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11-Country Survey: U.S. Adults Most Likely to Forgo Care Due to Cost, Have Trouble Paying Medical Bills

A new 11-country survey from The Commonwealth Fund finds that adults in the United States are far more likely than those in 10 other industrialized nations to go without health care because of costs, have trouble paying medical bills, encounter high medical bills even when insured, and have disputes with their insurers or discover insurance wouldn't pay as they expected. The findings highlight the need for Affordable Care Act reforms that will ensure access to health care, protect people from medical debt, and simplify health insurance.

One-third (33%) of U.S. adults went without recommended care, did not see a doctor when sick, or failed to fill prescriptions because of costs, compared with as few as 5 percent to 6 percent in the Netherlands and the U.K., according to the survey analysis, published today as a Health Affairs Web First article.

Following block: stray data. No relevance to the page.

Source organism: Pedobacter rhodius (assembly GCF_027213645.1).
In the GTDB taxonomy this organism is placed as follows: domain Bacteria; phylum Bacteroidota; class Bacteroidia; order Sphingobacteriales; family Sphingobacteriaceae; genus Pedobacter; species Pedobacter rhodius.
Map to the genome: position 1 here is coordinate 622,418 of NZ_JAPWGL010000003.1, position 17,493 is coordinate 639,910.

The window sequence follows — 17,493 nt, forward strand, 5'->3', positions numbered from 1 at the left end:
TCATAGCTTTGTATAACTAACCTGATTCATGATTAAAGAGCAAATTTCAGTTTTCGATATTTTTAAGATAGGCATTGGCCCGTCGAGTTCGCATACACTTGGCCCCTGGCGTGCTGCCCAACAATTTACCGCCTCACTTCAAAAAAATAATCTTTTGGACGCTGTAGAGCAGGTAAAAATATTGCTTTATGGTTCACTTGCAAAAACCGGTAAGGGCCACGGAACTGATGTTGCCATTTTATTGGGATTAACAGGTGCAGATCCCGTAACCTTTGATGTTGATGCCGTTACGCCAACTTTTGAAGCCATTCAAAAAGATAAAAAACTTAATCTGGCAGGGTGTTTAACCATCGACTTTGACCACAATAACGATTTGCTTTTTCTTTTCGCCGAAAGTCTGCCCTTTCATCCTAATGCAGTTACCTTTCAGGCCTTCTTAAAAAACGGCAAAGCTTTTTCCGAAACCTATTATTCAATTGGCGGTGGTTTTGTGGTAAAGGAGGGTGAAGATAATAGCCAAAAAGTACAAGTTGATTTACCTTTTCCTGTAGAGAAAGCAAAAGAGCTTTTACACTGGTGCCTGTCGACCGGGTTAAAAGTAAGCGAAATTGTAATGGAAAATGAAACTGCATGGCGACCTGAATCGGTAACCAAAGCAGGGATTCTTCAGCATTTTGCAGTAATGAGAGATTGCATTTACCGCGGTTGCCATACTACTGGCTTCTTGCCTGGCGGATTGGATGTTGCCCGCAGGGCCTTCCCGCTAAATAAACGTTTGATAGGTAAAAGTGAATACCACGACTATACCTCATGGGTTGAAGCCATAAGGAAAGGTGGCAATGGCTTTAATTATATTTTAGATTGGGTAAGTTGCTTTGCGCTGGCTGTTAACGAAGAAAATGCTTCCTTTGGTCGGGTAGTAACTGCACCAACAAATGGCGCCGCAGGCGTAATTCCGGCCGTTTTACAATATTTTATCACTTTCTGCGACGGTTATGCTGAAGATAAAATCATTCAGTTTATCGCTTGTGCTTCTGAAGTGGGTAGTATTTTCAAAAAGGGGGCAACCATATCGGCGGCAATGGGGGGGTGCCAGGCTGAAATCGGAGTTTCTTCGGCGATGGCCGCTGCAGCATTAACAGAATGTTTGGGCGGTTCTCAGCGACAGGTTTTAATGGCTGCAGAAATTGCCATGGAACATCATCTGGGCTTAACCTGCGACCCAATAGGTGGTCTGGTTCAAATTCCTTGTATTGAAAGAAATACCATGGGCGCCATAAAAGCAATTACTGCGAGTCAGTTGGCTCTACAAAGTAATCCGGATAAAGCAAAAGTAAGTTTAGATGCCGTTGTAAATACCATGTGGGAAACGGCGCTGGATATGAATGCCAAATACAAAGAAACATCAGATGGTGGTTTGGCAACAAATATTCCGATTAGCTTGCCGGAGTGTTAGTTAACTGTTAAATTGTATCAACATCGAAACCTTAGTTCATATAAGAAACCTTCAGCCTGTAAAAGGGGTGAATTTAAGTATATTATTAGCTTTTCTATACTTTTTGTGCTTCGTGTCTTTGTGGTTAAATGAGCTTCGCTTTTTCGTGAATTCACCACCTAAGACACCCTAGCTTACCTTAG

"This study highlights pervasive gaps in U.S. health insurance that put families' health and budgets at risk," said Commonwealth Fund senior vice president Cathy Schoen, lead author. "In fact, the U.S. is the only country in the study where having health insurance doesn't guarantee you access to health care or financial protection when you're sick."

An audio file of Cathy Schoen reviewing the survey findings is available on The Commonwealth Fund Web site. And much more information on health system performance around the world can be found in the Fund's International Health Policy Center.

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